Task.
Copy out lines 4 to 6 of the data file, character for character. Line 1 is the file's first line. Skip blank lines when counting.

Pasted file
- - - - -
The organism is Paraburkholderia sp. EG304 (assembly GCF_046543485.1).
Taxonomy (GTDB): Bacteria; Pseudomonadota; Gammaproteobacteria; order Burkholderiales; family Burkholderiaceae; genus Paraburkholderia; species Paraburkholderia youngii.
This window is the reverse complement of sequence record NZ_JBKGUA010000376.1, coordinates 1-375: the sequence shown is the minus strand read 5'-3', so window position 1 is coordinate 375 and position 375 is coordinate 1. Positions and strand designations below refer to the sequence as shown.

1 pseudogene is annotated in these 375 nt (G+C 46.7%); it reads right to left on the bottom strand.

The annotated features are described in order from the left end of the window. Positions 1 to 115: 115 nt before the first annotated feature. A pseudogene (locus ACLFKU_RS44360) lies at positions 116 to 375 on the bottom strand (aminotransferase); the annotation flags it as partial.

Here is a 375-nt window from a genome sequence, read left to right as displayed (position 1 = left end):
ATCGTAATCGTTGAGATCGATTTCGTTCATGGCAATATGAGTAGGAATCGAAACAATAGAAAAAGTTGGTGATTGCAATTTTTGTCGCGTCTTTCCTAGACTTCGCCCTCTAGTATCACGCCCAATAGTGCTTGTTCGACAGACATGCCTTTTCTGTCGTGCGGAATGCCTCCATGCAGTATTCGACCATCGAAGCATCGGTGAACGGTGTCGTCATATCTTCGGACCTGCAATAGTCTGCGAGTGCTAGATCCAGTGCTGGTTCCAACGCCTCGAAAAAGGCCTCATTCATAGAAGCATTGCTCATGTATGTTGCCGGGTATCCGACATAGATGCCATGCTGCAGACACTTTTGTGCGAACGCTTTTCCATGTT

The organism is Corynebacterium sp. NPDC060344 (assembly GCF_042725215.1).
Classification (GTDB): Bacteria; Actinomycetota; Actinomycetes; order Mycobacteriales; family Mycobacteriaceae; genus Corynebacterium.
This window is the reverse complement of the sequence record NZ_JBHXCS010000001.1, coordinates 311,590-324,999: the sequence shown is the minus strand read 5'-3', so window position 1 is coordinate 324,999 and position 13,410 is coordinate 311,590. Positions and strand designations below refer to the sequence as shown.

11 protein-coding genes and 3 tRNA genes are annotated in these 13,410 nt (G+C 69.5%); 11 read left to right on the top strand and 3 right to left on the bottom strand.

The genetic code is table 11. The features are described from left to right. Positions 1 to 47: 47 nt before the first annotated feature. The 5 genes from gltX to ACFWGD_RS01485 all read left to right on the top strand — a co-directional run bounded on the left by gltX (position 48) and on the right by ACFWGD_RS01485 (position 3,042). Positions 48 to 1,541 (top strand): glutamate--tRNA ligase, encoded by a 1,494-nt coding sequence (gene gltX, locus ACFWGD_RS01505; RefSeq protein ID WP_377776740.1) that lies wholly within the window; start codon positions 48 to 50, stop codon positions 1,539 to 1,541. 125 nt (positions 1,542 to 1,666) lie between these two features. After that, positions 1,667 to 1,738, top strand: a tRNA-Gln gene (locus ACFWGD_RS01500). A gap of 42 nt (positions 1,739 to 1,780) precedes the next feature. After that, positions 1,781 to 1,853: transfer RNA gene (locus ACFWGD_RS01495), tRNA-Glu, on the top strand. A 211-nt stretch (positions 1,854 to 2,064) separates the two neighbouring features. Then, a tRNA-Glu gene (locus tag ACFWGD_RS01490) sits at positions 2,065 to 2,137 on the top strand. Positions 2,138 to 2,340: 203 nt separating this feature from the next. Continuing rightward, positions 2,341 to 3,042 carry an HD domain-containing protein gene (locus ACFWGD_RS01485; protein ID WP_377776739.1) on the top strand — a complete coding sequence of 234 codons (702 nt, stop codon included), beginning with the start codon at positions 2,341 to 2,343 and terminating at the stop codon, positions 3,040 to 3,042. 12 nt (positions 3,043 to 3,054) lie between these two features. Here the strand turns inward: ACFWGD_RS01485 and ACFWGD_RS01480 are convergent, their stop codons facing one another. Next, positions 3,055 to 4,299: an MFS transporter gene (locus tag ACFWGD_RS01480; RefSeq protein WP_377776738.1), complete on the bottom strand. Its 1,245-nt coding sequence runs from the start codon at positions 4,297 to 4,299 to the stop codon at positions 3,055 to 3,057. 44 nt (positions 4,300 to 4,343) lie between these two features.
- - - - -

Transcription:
1 pseudogene is annotated in these 375 nt (G+C 46.7%); it reads right to left on the bottom strand.

The annotated features are described in order from the left end of the window. Positions 1 to 115: 115 nt before the first annotated feature. A pseudogene (locus ACLFKU_RS44360) lies at positions 116 to 375 on the bottom strand (aminotransferase); the annotation flags it as partial.

Here is a 375-nt window from a genome sequence, read left to right as displayed (position 1 = left end):